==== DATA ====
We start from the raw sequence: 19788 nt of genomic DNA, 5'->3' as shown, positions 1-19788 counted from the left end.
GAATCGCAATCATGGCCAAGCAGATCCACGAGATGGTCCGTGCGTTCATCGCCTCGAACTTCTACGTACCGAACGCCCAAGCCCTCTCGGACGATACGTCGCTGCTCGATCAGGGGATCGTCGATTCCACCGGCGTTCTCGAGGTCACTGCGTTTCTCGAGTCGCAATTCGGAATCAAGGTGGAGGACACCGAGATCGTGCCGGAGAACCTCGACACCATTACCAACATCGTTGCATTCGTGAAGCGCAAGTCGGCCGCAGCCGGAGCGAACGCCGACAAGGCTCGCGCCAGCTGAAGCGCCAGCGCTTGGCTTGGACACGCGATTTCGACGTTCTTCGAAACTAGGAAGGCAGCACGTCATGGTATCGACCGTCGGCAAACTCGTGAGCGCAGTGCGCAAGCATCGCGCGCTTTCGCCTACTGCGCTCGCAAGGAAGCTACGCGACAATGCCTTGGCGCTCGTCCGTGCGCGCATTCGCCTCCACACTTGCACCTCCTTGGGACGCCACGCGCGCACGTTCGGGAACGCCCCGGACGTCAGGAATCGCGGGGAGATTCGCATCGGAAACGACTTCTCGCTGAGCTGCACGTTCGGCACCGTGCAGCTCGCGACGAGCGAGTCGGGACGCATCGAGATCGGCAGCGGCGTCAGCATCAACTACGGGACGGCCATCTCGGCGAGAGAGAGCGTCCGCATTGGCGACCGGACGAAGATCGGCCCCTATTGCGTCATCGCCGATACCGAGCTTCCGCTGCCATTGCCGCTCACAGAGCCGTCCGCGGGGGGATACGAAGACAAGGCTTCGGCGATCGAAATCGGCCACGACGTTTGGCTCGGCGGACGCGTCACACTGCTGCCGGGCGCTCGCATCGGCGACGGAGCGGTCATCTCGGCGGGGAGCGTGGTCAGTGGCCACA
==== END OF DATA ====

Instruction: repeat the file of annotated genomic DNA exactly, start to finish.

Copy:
We start from the raw sequence: 19788 nt of genomic DNA, 5'->3' as shown, positions 1-19788 counted from the left end.
GAATCGCAATCATGGCCAAGCAGATCCACGAGATGGTCCGTGCGTTCATCGCCTCGAACTTCTACGTACCGAACGCCCAAGCCCTCTCGGACGATACGTCGCTGCTCGATCAGGGGATCGTCGATTCCACCGGCGTTCTCGAGGTCACTGCGTTTCTCGAGTCGCAATTCGGAATCAAGGTGGAGGACACCGAGATCGTGCCGGAGAACCTCGACACCATTACCAACATCGTTGCATTCGTGAAGCGCAAGTCGGCCGCAGCCGGAGCGAACGCCGACAAGGCTCGCGCCAGCTGAAGCGCCAGCGCTTGGCTTGGACACGCGATTTCGACGTTCTTCGAAACTAGGAAGGCAGCACGTCATGGTATCGACCGTCGGCAAACTCGTGAGCGCAGTGCGCAAGCATCGCGCGCTTTCGCCTACTGCGCTCGCAAGGAAGCTACGCGACAATGCCTTGGCGCTCGTCCGTGCGCGCATTCGCCTCCACACTTGCACCTCCTTGGGACGCCACGCGCGCACGTTCGGGAACGCCCCGGACGTCAGGAATCGCGGGGAGATTCGCATCGGAAACGACTTCTCGCTGAGCTGCACGTTCGGCACCGTGCAGCTCGCGACGAGCGAGTCGGGACGCATCGAGATCGGCAGCGGCGTCAGCATCAACTACGGGACGGCCATCTCGGCGAGAGAGAGCGTCCGCATTGGCGACCGGACGAAGATCGGCCCCTATTGCGTCATCGCCGATACCGAGCTTCCGCTGCCATTGCCGCTCACAGAGCCGTCCGCGGGGGGATACGAAGACAAGGCTTCGGCGATCGAAATCGGCCACGACGTTTGGCTCGGCGGACGCGTCACACTGCTGCCGGGCGCTCGCATCGGCGACGGAGCGGTCATCTCGGCGGGGAGCGTGGTCAGTGGCCACA